In Marga Gomez’s twelfth — and, she says, final — solo show, the comedian reveals that both her prolific drive and her entertainment savvy are indebted to her father, Willy Chevalier, a Cuban immigrant polymath famous in the mid-century heydey of New York’s Latino variety shows. Staged as a “farewell concert,” Latin Standards uses Chevalier’s radio hits as a frame for Gomez to interweave her childhood memories with scenes from a comedy night she produced at the now-shuttered San Francisco Latino drag club Esta Noche. The Voice spoke to Gomez about the show in anticipation of its run at the Public’s Under The Radar festival from January 11-15.
Village Voice: Latin Standards sounds like a Republican’s nightmare: a show about a Latino immigrant variety performer and his lesbian daughter, who does stand-up in a drag club.
Marga Gomez: My whole career, I’ve done performance for the underrepresented — women, queer folks, people of color. When I started this show we didn’t think Trump would win. I thought it’d just be a story about queer people and drag queens, and Latinos in 1960s New York. Now, the overtones are pretty hard to miss; it’s a voice of resistance. Still, it’s not overtly political. It’s gentle family comedy about the greatest day in my father’s life, when he got a gig to be a spokesperson for a Latino coffee company.
Your father, Willy Chevalier, was a mainstay of the golden era of Latino variety shows in NYC. How does Latin Standards wrestle with that time and place, and with gentrification and the shifting flavor of New York?
In the 1950s and ‘60s my father played huge theaters for 500 to 1,000 people. Between gentrification, factories closing, and the advent of Spanish TV, we lost those teatros — Tri-Borough Theater in Harlem, Jefferson on 14th and 3rd, San Juan Theater in Washington Heights, Teatro Puerto Rico in the Bronx— his beautiful variety shows went out of business. There are parallels to my comedy night at a San Francisco drag club, Esta Noche. In NYC, Escuelita was the Latino drag club for decades; it closed about a year ago. Marginalized performers have to adapt. As our communities are pushed out, we have to find our audience. We need to create spaces for our joy.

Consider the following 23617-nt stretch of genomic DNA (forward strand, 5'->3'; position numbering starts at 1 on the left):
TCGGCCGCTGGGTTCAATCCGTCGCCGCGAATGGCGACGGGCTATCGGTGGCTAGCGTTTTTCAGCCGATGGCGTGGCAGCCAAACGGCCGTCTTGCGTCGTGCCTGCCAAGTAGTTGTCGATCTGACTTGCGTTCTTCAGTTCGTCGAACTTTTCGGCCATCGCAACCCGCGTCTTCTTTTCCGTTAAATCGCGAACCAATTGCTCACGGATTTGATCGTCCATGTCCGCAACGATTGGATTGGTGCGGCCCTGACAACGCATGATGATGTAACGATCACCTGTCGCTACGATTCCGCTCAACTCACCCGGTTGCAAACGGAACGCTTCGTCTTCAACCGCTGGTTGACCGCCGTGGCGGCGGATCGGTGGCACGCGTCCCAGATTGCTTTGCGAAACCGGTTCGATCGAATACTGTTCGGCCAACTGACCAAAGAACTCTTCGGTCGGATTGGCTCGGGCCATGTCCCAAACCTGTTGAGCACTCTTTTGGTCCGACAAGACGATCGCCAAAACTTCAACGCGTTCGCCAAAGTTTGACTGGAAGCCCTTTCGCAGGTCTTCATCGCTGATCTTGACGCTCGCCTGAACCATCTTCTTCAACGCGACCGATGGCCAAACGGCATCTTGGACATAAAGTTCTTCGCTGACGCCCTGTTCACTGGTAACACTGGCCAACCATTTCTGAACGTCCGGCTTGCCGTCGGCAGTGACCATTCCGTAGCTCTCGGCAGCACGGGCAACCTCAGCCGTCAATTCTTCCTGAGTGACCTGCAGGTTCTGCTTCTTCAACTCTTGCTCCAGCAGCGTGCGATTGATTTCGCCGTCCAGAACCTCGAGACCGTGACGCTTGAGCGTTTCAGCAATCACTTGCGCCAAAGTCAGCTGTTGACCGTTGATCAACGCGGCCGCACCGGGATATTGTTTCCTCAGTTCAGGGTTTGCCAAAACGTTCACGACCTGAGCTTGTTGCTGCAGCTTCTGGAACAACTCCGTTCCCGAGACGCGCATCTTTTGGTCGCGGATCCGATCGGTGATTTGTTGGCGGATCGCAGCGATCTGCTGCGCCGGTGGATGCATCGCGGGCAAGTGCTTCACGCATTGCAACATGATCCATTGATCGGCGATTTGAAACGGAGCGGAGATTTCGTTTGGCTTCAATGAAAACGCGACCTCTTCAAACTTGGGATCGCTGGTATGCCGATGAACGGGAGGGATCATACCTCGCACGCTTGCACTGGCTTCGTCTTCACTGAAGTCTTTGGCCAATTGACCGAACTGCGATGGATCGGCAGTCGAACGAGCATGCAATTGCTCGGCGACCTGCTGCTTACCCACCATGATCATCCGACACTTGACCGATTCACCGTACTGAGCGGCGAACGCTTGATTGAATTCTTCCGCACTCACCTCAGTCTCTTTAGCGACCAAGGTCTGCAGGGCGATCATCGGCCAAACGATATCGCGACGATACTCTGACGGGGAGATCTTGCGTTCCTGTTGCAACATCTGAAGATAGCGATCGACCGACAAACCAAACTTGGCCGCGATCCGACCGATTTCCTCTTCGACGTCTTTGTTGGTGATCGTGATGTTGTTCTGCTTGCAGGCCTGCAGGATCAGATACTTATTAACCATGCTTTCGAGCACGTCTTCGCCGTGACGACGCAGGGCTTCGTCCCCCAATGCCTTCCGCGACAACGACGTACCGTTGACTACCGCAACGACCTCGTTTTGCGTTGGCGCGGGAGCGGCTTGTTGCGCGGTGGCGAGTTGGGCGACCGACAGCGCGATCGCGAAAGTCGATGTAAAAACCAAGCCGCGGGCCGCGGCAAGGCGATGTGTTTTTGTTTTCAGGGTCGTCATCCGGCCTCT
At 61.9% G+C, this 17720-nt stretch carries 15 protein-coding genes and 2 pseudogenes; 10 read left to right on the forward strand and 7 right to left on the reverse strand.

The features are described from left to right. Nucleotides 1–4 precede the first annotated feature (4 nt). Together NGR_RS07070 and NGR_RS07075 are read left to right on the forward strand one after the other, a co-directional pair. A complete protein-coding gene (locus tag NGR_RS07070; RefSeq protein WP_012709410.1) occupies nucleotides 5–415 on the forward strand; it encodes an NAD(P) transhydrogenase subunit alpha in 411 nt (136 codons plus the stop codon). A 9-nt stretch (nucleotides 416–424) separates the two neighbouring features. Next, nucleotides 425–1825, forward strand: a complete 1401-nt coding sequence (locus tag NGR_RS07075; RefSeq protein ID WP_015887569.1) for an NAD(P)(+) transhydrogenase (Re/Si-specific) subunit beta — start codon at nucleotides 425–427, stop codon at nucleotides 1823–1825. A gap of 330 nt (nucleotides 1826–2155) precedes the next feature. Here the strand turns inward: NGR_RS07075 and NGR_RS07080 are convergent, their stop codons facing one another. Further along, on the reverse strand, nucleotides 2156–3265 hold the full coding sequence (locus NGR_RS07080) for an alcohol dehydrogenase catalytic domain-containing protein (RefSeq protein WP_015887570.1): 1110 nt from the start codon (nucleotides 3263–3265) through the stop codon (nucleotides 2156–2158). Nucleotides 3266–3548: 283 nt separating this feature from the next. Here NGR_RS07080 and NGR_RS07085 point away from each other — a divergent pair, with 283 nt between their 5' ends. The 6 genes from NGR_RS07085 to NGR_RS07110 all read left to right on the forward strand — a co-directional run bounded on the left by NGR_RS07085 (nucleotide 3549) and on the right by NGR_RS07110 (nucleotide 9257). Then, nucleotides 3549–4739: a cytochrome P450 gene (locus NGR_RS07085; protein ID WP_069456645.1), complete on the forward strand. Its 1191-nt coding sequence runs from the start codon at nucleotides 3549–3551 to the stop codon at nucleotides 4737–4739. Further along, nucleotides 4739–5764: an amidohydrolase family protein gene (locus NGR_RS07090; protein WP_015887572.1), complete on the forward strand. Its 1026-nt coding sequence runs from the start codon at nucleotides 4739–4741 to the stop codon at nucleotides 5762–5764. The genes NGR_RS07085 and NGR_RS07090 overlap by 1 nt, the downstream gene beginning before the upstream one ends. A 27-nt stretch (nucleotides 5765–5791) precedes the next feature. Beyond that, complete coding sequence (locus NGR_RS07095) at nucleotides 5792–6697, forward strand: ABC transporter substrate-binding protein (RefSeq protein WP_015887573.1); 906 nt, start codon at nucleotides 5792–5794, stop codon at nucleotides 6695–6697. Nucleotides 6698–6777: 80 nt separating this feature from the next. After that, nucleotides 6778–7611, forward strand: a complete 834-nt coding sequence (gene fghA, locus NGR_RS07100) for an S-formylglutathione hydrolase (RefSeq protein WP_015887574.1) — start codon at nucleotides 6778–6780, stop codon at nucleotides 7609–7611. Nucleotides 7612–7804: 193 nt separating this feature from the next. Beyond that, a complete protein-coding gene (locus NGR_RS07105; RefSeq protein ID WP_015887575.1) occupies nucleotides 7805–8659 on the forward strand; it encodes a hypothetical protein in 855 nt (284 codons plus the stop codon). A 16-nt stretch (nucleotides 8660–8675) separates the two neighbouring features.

What does the conversation look like between you and your father in the show?
The conceit of the show is that this is my “farewell concert” after 30 years as a performer. I do these elaborate introductions to songs my father wrote that hit the Latino charts. You hear them in the background with archival imagery from my father’s life and from Esta Noche, but I don’t sing. Each introduction leads into scenes from my childhood with my dad, or my adult life producing comedy in drag clubs.
It’s not a real farewell, though, you still plan to perform?
People don’t believe me, but this is my last solo show! That part is true. I’ve done twelve, and I’m superstitious, I don’t want to do a thirteenth. Nothing else happened to me, I’ve written everything! But I do stand-up; I might write a two-person show. Cast parties are lonely for a solo performer. I want a copilot when I perform. I’m not in a relationship so I can make one happen by writing for more performers. I’m a lesbian. Closure takes a while.